This week we will explore mindful movement. Mindful movement includes gentle and accessible movement that can, and should, be modified to meet your needs, including any limitations. Mindful movement is considered an awareness practice or a noticing practice. While the gentle movements may support flexibility and energy, the intention of this practice is specifically to fine tune the ability to fully inhabit the moments (and postures) of our lives. This noticing practice provides an opportunity to explore both edges and limits with kind and curious attention. How deeply you go into a posture is not important. What is important is how deeply you allow yourself to feel as you move in, hold, and move out of postures. This practice can also help strengthen the attitudinal qualities of mindfulness, especially self-acceptance, curiosity, patience, non-striving and kindness, as each of these may be needed through this practice.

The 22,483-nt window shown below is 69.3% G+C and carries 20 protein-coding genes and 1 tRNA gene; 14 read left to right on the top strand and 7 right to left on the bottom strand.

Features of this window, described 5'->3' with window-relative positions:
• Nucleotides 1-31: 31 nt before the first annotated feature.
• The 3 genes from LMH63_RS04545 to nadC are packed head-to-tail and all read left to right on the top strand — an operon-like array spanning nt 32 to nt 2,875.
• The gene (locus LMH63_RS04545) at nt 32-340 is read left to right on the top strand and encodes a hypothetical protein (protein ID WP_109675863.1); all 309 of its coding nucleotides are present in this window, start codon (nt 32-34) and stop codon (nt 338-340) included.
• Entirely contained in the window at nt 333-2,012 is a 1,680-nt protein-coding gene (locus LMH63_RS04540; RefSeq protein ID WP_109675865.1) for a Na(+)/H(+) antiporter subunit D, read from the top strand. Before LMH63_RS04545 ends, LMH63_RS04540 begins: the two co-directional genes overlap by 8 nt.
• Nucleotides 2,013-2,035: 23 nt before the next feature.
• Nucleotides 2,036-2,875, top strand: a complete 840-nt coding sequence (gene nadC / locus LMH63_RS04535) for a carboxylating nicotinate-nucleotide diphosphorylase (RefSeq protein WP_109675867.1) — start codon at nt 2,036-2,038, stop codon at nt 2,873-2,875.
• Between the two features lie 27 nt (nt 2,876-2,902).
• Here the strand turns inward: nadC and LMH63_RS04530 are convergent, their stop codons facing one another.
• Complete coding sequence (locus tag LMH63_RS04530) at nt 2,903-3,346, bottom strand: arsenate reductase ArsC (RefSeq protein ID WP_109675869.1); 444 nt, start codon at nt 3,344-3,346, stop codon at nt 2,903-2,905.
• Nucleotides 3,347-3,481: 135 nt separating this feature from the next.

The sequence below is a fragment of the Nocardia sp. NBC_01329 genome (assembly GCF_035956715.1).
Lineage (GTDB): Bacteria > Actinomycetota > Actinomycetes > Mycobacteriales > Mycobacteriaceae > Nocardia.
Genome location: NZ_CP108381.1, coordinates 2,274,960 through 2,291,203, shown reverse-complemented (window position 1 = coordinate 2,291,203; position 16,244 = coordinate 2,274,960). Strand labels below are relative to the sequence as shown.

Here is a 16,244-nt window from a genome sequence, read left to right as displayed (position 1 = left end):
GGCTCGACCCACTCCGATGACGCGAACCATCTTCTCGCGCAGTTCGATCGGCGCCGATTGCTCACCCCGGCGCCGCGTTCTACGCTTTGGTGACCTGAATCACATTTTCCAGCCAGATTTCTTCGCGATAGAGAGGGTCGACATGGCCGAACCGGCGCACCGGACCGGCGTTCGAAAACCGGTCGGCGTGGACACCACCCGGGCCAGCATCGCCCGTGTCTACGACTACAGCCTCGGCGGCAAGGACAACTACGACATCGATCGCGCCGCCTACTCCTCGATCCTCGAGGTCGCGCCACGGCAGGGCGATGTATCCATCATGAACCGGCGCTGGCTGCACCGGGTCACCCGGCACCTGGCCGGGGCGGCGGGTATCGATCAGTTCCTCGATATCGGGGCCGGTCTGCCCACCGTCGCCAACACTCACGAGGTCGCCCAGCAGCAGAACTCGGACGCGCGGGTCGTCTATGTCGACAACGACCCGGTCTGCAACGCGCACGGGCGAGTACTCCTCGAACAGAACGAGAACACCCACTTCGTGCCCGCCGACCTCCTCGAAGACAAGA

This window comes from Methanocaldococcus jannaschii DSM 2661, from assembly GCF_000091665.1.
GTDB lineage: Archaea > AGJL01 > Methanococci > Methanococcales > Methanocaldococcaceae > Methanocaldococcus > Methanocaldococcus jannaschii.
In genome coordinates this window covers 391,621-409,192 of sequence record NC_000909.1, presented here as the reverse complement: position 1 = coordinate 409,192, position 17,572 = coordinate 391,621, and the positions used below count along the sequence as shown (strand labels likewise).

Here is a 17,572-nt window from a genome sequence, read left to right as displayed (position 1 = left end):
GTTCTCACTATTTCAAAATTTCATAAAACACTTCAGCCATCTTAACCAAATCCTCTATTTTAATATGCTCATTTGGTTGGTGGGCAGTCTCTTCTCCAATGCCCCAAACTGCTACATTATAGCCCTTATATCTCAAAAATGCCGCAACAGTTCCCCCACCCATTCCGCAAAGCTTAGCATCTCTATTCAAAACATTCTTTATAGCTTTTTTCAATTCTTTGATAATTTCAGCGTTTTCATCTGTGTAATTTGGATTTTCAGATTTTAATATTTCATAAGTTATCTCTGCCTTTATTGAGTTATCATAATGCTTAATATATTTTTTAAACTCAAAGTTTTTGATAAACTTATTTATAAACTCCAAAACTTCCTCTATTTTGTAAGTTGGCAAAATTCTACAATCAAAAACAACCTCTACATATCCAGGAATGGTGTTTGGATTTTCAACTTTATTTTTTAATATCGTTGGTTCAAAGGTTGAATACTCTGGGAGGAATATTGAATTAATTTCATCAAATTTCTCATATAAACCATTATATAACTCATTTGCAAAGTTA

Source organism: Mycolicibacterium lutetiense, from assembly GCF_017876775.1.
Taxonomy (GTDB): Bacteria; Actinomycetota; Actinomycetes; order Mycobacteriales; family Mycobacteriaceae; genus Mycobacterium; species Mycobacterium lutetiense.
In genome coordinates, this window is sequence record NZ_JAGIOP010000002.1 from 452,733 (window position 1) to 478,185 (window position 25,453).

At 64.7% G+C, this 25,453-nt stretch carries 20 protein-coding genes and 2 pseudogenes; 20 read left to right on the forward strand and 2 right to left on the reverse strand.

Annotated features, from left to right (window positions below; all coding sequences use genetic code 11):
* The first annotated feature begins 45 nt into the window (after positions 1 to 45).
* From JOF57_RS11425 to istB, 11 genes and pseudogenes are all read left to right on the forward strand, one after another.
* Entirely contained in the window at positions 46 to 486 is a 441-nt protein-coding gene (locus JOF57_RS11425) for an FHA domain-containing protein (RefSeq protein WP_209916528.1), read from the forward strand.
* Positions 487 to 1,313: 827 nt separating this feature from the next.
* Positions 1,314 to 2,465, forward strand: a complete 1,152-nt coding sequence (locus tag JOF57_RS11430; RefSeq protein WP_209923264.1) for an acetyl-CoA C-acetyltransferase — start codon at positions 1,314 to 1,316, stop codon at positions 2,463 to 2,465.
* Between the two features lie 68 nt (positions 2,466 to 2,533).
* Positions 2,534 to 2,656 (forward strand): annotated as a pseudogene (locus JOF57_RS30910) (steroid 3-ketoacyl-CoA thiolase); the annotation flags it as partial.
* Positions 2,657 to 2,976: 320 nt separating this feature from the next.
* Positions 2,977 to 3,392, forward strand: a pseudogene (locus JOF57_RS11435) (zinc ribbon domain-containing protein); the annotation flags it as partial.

Benefits of Mindful Movement
- Attention – Increases the ability to focus on tasks and reduces distractibility over time.
- Accessible – For those with very busy minds, mindful movement may be the practice that is most easily accessible.
- Health and well-being – Regulates stress, anxiety and depression, engages the relaxation response and increases awareness of what is happening in the body, allowing people to make more skillful choices about self-care and health.
- Daily Movement – This practice provides tools for moving the body regularly throughout the workday, adding more movement and reversing the harm that can result from sitting much of the day.
- Self Regulation – As long as we are alive, thoughts, emotions, urges and body sensations will come and go. This is especially noticeable when we pause to practice mindful movement.
- Engagement – Life is filled with moments that are pleasant, unpleasant, neutral and/or boring. This practice trains us to stay engaged with openness, curiosity and acceptance of what is arising moment-to-moment, even if the experience isn’t fun or desirable or is challenging.
- Continue to practice the mindful meditations you have learned and add one of Amy’s mindful movement practices in this week.
- Incorporate mindful walking into your daily life. We offer you a link to Jack Kornfield’s Walking Meditation as an introduction. You can practice when you are walking anywhere; to the office, to the bathroom, to the kitchen, to a meeting.